Josh M3His wandering never fails to provide new material and he’s often completely surprised. He recalls a shocking moment when a police officer suddenly pulled over and pointed his gun at a man near him, mid-photo. “I was shooting the old Burger Bar and the exposure ended right on time; I quickly swung the camera on the tripod and caught the police officer lunging at the guy!” He explained, it turned out the officer had mistaken the man’s folded cane for a gun, “but I just thought how crazy it was to have this happen in the middle of a photograph!”

For the most part, Marcotte explains, people leave him and his camera alone–if he ever comes across people at all. “When I’m out, there are rarely even people around.” Don’t let him fool you, his process isn’t for the faint of heart. “I’ve managed to spook myself. A couple of times I’ve thought to myself ‘What the hell am I doing out here?’ One time, I was photographing a bridge and I could hear people laughing and breaking bottles underneath it. Another time, I got into an abandoned building and suddenly I could hear people whispering from another room and I realized there were probably people squatting there. That was a little scary.”

Josh M6Tonight, he’s on the railroad tracks. Flashlights from a homeless encampment under a nearby bridge blink and move out of sight, but Marcotte is busy focusing his lens before the next train arrives. “I used to work in the old Century movie theatre,” he explains. “I didn’t get off work until one or two in the morning, sometimes later…I didn’t have a car. The buses didn’t run that late. If I couldn’t get a ride home I would have to walk. For years, I wouldn’t go to bed until 3:00 or 3:30 in the morning”

Through his odd late night schedule, his writing, and eventually his photography grew. “I decided if I was going to be up late I might as well be productive and do something about it. I started to write short stories and poems and little memoir clips about those nights walking home and the things I would run into.” Marcotte remembers, that he started to notice different places and locations getting demolished or gutted and began photographing them with disposable cameras. “The only one who ever saw them was my wife and the developer at Walgreens,” he laughs, “I kept them in a box.”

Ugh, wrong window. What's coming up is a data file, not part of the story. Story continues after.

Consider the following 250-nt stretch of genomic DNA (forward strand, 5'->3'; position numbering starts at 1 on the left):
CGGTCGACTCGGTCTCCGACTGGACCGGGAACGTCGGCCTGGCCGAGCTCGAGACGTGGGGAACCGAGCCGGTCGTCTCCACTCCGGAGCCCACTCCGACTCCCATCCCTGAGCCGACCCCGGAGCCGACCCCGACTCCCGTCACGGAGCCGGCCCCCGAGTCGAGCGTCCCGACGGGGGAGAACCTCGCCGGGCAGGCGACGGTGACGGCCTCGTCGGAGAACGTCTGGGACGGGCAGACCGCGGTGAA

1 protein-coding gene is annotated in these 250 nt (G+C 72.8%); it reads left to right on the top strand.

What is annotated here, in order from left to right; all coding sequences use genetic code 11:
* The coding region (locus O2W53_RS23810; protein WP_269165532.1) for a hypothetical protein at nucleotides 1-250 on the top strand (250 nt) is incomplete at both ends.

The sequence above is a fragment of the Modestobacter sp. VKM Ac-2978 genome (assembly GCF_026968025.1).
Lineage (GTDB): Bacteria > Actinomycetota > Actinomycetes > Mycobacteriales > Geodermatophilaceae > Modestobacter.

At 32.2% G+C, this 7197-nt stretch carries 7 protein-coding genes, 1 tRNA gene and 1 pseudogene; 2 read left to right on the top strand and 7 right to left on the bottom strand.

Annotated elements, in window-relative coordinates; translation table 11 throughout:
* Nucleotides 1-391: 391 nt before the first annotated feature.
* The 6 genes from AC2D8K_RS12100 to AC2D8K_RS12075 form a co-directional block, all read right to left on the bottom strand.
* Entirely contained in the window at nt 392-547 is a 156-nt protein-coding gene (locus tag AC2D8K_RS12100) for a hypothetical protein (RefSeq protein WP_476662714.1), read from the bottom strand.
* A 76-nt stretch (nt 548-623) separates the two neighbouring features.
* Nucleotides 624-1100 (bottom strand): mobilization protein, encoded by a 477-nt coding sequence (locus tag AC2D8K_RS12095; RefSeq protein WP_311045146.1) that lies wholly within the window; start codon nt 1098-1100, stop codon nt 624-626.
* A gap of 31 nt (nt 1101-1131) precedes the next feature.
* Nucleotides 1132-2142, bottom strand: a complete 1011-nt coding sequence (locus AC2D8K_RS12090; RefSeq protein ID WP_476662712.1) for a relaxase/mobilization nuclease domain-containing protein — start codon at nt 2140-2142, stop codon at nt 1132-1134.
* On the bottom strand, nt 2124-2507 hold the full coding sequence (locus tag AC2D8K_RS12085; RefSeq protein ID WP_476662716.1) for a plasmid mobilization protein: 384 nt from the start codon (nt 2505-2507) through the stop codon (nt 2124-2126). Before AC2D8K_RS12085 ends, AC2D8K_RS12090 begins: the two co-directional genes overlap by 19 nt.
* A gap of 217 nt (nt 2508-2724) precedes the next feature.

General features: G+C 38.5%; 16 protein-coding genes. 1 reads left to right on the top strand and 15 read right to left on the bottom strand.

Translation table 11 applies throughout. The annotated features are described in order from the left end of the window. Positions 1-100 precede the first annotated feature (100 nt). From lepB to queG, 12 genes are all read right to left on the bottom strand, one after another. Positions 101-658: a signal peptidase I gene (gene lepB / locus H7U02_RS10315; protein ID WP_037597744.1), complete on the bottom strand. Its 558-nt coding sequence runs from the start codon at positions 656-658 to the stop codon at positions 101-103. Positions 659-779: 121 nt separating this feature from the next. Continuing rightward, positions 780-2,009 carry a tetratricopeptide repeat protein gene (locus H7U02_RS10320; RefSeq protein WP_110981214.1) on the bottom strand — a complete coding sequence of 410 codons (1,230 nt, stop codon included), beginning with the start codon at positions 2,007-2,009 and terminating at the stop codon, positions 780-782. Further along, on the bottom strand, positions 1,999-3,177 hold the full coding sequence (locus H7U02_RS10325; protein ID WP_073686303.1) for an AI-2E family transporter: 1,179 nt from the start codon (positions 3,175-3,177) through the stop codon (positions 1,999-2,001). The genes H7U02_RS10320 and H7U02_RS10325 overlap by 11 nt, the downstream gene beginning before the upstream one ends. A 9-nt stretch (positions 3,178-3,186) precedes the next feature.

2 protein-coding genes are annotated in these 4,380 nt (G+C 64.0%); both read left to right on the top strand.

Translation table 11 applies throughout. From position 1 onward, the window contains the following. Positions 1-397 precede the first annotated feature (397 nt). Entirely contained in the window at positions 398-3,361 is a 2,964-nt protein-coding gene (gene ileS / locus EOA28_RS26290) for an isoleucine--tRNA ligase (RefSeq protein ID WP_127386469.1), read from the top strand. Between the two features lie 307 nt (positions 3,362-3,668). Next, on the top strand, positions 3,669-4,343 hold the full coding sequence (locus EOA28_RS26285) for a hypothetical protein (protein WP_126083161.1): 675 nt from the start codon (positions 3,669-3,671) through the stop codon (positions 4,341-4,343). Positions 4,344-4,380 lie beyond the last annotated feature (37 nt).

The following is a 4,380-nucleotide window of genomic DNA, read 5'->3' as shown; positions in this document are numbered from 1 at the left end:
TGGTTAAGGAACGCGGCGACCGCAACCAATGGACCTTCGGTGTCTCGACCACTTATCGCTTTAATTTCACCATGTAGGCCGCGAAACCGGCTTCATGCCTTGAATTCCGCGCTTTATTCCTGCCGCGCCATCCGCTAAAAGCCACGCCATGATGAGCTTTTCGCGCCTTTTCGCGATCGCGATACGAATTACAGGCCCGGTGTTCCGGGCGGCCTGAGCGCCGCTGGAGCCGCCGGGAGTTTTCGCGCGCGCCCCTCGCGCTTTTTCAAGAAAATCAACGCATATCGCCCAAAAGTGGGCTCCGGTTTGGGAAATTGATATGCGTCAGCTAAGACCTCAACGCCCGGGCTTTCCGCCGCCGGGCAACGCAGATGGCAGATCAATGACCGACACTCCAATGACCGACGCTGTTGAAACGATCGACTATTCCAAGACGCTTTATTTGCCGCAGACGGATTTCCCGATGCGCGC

After eight t years of self-taught photography and writing, it was Marcotte’s wife who finally convinced him to show his work. “She set up the first website and ordered the first business cards and pushed me to do something with the images,” he says with a smile. “She convinced me that people wanted to see the pictures and read the stories. They wanted to know why I was doing it. People started visiting the site, and I got offers to do a few shows. It all went from there.”

Josh M4Currently, Marcotte’s work has a permanent home on 4th Street’s Kaleid Gallery, and he recently closed a show at The Usuals. “The most surprising thing was how supportive and how encouraging everyone is,” he says, “There is always that fear when you put something out that people are not going to understand it or like it. It was a surprise to me how much fun it was to go out and meet these people with these shared passions.” Marcotte has been invited to join local historical societies and is currently compiling his favorite photos and writings to into a book. “It was more than I ever expected and I haven’t been disappointed yet. Even if tomorrow no one ever came back to my website again, I would still be out doing this. I’m going to continue to take photos in San Jose. Sharing them and telling their stories is a humbling experience.”
Instagram: @lostsanjose